Ground Zero: Standing up to be counted can be hard for some!

Full disclosure. I’m not – young. My friends are also not young. In fact, in some rude circles I am considered anything between old, really old or just crabby as hell.

And in these days of protests, marches, slogan shouting or just standing up to be counted, I want to be a part of history-in-the-making. I will completely ignore those who point out that people like me ARE history.

Last Tuesday, having soaked in the heady writing of the anti-JNU violence Gateway protests in Mumbai, my friend and I set off to join the protest at Azad Maidan, where we had heard it had been shifted.

We were, of course, fully aware that there was also the great, big nation-wide trade union protest called by the Left parties on the same day. To tell the truth, I was excited, feeling as if I had time-travelled to the early ’70s when trade unions bullied, postured and struck at a moment’s notice and everyone sort of fell into line.

Before we started out, we attended to the really important stuff. Friend: You think we should buy food for the protestors? Me (faintly scandalised): Food? Don’t they have too much already? Chips-vips, cake-vake. I read they were piling it all up on the seawall in front of the Taj Mahal Hotel. Friend: Tchah, you can never have too much food. I’m buying.

We met at the Mumbai Press Club which will, in a couple of years, be in the heart of the Metro station for the area. That is the impression I got, anyway.

My friend was lugging a heavy bag and already looking put out. I peered in. Chips-vips, cake-vake, bottles of water. Better keep some for ourselves. Protesting is hungry work, I told her.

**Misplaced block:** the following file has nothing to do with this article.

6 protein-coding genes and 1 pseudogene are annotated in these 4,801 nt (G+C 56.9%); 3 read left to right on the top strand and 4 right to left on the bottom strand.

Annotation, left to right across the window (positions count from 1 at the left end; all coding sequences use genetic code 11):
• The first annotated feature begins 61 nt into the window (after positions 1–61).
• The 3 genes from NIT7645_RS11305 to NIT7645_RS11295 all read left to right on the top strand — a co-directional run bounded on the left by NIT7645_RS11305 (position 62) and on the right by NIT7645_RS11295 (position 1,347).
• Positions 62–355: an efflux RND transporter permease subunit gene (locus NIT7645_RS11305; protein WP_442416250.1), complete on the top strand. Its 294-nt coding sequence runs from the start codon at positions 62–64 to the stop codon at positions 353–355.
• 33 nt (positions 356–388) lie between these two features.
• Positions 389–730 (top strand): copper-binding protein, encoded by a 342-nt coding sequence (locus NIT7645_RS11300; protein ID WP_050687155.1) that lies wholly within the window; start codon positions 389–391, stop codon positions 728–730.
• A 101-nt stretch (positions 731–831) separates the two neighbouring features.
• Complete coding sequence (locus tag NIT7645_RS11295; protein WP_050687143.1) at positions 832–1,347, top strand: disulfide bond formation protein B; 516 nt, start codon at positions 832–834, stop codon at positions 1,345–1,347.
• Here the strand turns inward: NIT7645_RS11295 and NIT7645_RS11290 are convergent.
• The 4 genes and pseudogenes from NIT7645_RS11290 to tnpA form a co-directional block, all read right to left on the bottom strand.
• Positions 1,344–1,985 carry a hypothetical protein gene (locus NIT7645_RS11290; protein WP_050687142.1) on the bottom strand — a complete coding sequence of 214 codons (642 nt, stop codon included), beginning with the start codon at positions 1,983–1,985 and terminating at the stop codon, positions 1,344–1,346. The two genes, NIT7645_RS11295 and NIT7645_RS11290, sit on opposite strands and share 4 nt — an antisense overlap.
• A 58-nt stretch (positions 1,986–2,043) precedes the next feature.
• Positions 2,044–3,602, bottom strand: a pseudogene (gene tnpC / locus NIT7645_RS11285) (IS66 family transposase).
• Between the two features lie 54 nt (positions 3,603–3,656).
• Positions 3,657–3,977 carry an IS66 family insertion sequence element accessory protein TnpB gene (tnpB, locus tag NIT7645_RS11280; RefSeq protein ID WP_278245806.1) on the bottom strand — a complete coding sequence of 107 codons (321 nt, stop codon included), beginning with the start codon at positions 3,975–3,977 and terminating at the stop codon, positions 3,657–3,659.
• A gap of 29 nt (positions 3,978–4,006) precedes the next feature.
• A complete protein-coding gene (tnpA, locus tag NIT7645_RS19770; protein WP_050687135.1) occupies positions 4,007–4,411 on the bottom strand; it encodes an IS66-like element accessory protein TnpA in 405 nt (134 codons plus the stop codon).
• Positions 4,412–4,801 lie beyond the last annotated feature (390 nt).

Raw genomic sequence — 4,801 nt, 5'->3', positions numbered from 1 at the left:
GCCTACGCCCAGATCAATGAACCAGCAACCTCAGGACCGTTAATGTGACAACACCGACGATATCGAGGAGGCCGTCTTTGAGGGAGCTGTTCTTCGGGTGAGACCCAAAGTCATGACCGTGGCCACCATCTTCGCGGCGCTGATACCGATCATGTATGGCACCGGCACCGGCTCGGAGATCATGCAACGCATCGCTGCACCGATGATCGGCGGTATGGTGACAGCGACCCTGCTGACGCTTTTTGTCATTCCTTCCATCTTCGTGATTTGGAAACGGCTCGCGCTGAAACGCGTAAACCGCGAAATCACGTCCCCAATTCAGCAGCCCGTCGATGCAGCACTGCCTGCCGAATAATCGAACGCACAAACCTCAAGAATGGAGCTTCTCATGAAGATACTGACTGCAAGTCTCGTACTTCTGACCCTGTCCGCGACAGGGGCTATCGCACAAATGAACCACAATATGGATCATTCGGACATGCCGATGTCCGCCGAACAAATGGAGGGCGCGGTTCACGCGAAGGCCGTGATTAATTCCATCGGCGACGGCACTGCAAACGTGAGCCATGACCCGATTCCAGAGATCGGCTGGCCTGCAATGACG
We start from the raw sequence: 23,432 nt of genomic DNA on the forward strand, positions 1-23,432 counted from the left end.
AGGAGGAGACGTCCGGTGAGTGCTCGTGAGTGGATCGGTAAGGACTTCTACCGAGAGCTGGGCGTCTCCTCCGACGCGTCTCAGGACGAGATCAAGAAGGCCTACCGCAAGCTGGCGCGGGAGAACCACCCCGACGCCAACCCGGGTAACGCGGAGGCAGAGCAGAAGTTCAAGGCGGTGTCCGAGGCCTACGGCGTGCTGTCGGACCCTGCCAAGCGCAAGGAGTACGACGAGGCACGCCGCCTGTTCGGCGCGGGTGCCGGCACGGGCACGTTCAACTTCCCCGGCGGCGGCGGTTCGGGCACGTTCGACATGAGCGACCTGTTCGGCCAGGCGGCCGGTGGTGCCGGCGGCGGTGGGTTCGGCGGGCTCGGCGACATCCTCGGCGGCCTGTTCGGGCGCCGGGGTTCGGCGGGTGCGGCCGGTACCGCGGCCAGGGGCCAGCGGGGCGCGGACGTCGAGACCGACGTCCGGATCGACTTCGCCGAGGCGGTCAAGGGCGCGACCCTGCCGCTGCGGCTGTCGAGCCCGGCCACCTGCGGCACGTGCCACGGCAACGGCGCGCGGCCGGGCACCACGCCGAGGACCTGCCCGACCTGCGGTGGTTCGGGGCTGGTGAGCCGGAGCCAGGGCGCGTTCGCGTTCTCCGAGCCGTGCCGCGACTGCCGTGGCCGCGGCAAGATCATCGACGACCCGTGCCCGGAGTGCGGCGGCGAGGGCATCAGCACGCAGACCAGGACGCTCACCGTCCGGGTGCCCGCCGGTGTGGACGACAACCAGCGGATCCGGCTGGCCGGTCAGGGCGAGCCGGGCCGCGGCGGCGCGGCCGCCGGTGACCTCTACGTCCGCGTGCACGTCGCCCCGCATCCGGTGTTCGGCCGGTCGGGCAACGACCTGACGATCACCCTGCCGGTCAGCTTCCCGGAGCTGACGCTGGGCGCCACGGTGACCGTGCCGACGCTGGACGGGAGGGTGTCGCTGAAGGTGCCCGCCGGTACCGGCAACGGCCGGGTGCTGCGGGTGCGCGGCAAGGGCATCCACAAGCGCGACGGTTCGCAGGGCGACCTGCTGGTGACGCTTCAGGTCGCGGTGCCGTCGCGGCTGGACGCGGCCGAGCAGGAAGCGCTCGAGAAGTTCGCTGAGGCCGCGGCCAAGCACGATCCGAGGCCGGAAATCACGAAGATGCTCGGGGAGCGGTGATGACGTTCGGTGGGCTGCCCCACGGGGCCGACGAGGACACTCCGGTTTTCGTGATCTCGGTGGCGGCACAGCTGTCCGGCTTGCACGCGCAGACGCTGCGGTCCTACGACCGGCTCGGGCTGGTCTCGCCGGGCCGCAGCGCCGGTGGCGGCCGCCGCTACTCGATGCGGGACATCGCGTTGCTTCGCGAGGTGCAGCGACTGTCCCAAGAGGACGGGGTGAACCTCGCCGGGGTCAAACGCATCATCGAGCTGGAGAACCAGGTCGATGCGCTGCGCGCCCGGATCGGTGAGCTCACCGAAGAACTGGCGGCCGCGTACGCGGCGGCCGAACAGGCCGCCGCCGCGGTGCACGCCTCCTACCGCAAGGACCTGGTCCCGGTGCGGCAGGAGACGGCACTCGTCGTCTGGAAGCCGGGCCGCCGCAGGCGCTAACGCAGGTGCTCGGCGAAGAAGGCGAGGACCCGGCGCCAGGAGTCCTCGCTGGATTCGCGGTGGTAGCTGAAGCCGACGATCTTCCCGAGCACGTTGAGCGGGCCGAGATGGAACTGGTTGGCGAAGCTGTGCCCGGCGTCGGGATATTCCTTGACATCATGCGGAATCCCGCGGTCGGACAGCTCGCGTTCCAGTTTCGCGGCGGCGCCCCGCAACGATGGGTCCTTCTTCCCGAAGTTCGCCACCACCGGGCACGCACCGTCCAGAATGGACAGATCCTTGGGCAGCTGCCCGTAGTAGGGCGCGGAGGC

We walked to Azad Maidan, already feeling like part of the protests. It was getting hot, a sheen of sweat appeared on my forehead. Into the gate of Azad Maidan from the CST side and there seemed to be more policemen than anyone else.

But we are not journalists for nothing. Protests kutthe, we enquired cheerfully, and were pointed in the right direction. There were lots of people, none of whom seemed like students, the defining units for OUR protest.

Near the huge and promising-looking pandal, we puffed up to large groups of men and asked protest kutthe again and were told ikre, so we put the bag down.

Nobody looked like they really needed food. In the pandal, a huge sign announced the worker’s protest, followed by a veritable alphabet soup of trade unions.

There were large groups of women inside, all sitting on the carpets, looking like flower bouquets in their carefully colour co-ordinated groups. Mostly anganwadi workers from Raigad and Pen and Palghar. The damn bag was really heavy.

Like magnets, we were drawn to two women who seemed to fit the bill. They did. They were also looking for the protest they said. Unlike us, they already had ‘hazari certificates’.

They had attended the Gateway protest. More to the point, they were full of political, social and economic opinions about everything they were witnessing. They were also fighting with members of their own families about these opinions, they declared.

Would they like a packet of chips, we asked hopefully. No, they said, they would be picking up lunch somewhere else because Azad Maidan seemed like a dead loss for them. Meanwhile, the crowds were pouring in, some had already started trade union chants.

We made phone calls, learned that the student protests had now been decentralised till January 27. There was stuff happening at Bharatmata in Parel, in Andheri East, at Kalina Campus. The girls split for Kalina, we picked up the bag, decided to go to Bharatmata.

When we finally got there, we learned that the protest had been fixed for later in the day. We opened a bag of chips. Made plans for another day of protesting.

That’s the nicest thing about Mumbai these days. Everyone is protesting, almost as if this is a kind of protest Woodstock with everyone welcome to do their thing. And it is not just Mumbai but cities and towns all over India. Wrap your head around 150 million people, if you still believe mainstream media.

Next time, no bag. But perhaps a yoga mat would be useful. Maybe it’s a last hurrah for us, but that’s no reason not to thoroughly enjoy the unity, the fuzzy emotional sense of well-being, the feeling that at last we are taking control of – something.

So, see you on January 27 at Azad Maidan. There will be songs and chants and soapbox speakers and placards and snacks and water and young and old and middle-aged, all united by one thing. Concern for the future of the Idea of India.